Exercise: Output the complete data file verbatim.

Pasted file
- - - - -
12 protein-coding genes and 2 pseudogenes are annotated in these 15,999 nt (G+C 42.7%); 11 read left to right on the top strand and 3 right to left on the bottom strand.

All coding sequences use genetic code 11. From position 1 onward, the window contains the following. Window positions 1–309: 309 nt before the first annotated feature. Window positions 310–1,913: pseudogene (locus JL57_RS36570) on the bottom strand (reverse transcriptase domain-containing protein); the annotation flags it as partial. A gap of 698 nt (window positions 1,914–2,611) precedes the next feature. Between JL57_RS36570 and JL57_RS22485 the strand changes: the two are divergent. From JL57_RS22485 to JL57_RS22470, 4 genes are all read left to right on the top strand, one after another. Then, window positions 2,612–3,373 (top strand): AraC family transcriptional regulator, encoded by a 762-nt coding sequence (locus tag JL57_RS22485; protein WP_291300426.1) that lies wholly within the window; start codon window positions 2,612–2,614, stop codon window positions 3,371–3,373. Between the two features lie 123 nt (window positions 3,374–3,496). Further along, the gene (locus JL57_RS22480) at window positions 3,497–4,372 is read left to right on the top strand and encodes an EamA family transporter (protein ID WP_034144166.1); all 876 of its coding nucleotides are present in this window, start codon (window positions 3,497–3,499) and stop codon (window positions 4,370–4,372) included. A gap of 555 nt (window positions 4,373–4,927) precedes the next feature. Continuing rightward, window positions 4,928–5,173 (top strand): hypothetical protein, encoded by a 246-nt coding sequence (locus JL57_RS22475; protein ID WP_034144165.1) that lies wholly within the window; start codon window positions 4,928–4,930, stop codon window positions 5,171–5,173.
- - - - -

12 protein-coding genes and 2 pseudogenes are annotated in these 15,999 nt (G+C 42.7%); 11 read left to right on the top strand and 3 right to left on the bottom strand.

All coding sequences use genetic code 11. From position 1 onward, the window contains the following. Window positions 1–309: 309 nt before the first annotated feature. Window positions 310–1,913: pseudogene (locus JL57_RS36570) on the bottom strand (reverse transcriptase domain-containing protein); the annotation flags it as partial. A gap of 698 nt (window positions 1,914–2,611) precedes the next feature. Between JL57_RS36570 and JL57_RS22485 the strand changes: the two are divergent. From JL57_RS22485 to JL57_RS22470, 4 genes are all read left to right on the top strand, one after another. Then, window positions 2,612–3,373 (top strand): AraC family transcriptional regulator, encoded by a 762-nt coding sequence (locus tag JL57_RS22485; protein WP_291300426.1) that lies wholly within the window; start codon window positions 2,612–2,614, stop codon window positions 3,371–3,373. Between the two features lie 123 nt (window positions 3,374–3,496). Further along, the gene (locus JL57_RS22480) at window positions 3,497–4,372 is read left to right on the top strand and encodes an EamA family transporter (protein ID WP_034144166.1); all 876 of its coding nucleotides are present in this window, start codon (window positions 3,497–3,499) and stop codon (window positions 4,370–4,372) included. A gap of 555 nt (window positions 4,373–4,927) precedes the next feature. Continuing rightward, window positions 4,928–5,173 (top strand): hypothetical protein, encoded by a 246-nt coding sequence (locus JL57_RS22475; protein ID WP_034144165.1) that lies wholly within the window; start codon window positions 4,928–4,930, stop codon window positions 5,171–5,173.